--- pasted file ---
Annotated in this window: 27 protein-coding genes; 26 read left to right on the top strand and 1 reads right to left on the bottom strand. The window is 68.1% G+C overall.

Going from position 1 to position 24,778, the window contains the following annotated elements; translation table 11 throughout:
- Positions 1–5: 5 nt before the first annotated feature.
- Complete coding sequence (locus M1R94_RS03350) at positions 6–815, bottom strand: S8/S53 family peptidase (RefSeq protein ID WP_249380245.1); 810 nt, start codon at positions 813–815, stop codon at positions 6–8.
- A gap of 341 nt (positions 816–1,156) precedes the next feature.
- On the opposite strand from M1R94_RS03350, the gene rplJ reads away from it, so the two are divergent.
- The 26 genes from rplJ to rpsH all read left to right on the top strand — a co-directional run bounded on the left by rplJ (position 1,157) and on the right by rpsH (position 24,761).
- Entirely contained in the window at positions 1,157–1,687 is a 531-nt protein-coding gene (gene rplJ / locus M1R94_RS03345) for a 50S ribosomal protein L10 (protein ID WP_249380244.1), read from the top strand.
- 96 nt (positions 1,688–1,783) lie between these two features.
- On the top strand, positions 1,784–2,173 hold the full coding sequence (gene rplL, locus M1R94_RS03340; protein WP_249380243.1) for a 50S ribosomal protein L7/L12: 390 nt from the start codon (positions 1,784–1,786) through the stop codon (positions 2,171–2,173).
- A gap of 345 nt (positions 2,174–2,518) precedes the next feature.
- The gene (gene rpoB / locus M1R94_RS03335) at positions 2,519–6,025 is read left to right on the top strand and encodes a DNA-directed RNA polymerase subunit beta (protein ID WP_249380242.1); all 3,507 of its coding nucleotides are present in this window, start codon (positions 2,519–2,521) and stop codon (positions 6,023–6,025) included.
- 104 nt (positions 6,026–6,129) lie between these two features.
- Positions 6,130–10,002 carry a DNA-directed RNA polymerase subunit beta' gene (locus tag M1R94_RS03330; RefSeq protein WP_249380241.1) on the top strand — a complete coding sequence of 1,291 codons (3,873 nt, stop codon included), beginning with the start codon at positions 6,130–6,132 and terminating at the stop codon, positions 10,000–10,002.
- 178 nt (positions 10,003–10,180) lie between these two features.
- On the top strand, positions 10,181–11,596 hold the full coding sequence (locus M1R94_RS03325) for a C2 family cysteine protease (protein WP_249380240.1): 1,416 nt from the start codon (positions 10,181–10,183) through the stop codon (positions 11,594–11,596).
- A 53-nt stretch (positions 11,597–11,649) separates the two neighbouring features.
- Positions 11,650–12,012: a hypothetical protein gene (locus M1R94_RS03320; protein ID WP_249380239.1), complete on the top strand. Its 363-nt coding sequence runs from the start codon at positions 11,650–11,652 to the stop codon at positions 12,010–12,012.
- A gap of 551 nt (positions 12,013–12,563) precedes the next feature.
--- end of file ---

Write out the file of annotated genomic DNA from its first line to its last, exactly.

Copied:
Annotated in this window: 27 protein-coding genes; 26 read left to right on the top strand and 1 reads right to left on the bottom strand. The window is 68.1% G+C overall.

Going from position 1 to position 24,778, the window contains the following annotated elements; translation table 11 throughout:
- Positions 1–5: 5 nt before the first annotated feature.
- Complete coding sequence (locus M1R94_RS03350) at positions 6–815, bottom strand: S8/S53 family peptidase (RefSeq protein ID WP_249380245.1); 810 nt, start codon at positions 813–815, stop codon at positions 6–8.
- A gap of 341 nt (positions 816–1,156) precedes the next feature.
- On the opposite strand from M1R94_RS03350, the gene rplJ reads away from it, so the two are divergent.
- The 26 genes from rplJ to rpsH all read left to right on the top strand — a co-directional run bounded on the left by rplJ (position 1,157) and on the right by rpsH (position 24,761).
- Entirely contained in the window at positions 1,157–1,687 is a 531-nt protein-coding gene (gene rplJ / locus M1R94_RS03345) for a 50S ribosomal protein L10 (protein ID WP_249380244.1), read from the top strand.
- 96 nt (positions 1,688–1,783) lie between these two features.
- On the top strand, positions 1,784–2,173 hold the full coding sequence (gene rplL, locus M1R94_RS03340; protein WP_249380243.1) for a 50S ribosomal protein L7/L12: 390 nt from the start codon (positions 1,784–1,786) through the stop codon (positions 2,171–2,173).
- A gap of 345 nt (positions 2,174–2,518) precedes the next feature.
- The gene (gene rpoB / locus M1R94_RS03335) at positions 2,519–6,025 is read left to right on the top strand and encodes a DNA-directed RNA polymerase subunit beta (protein ID WP_249380242.1); all 3,507 of its coding nucleotides are present in this window, start codon (positions 2,519–2,521) and stop codon (positions 6,023–6,025) included.
- 104 nt (positions 6,026–6,129) lie between these two features.
- Positions 6,130–10,002 carry a DNA-directed RNA polymerase subunit beta' gene (locus tag M1R94_RS03330; RefSeq protein WP_249380241.1) on the top strand — a complete coding sequence of 1,291 codons (3,873 nt, stop codon included), beginning with the start codon at positions 6,130–6,132 and terminating at the stop codon, positions 10,000–10,002.
- 178 nt (positions 10,003–10,180) lie between these two features.
- On the top strand, positions 10,181–11,596 hold the full coding sequence (locus M1R94_RS03325) for a C2 family cysteine protease (protein WP_249380240.1): 1,416 nt from the start codon (positions 10,181–10,183) through the stop codon (positions 11,594–11,596).
- A 53-nt stretch (positions 11,597–11,649) separates the two neighbouring features.
- Positions 11,650–12,012: a hypothetical protein gene (locus M1R94_RS03320; protein ID WP_249380239.1), complete on the top strand. Its 363-nt coding sequence runs from the start codon at positions 11,650–11,652 to the stop codon at positions 12,010–12,012.
- A gap of 551 nt (positions 12,013–12,563) precedes the next feature.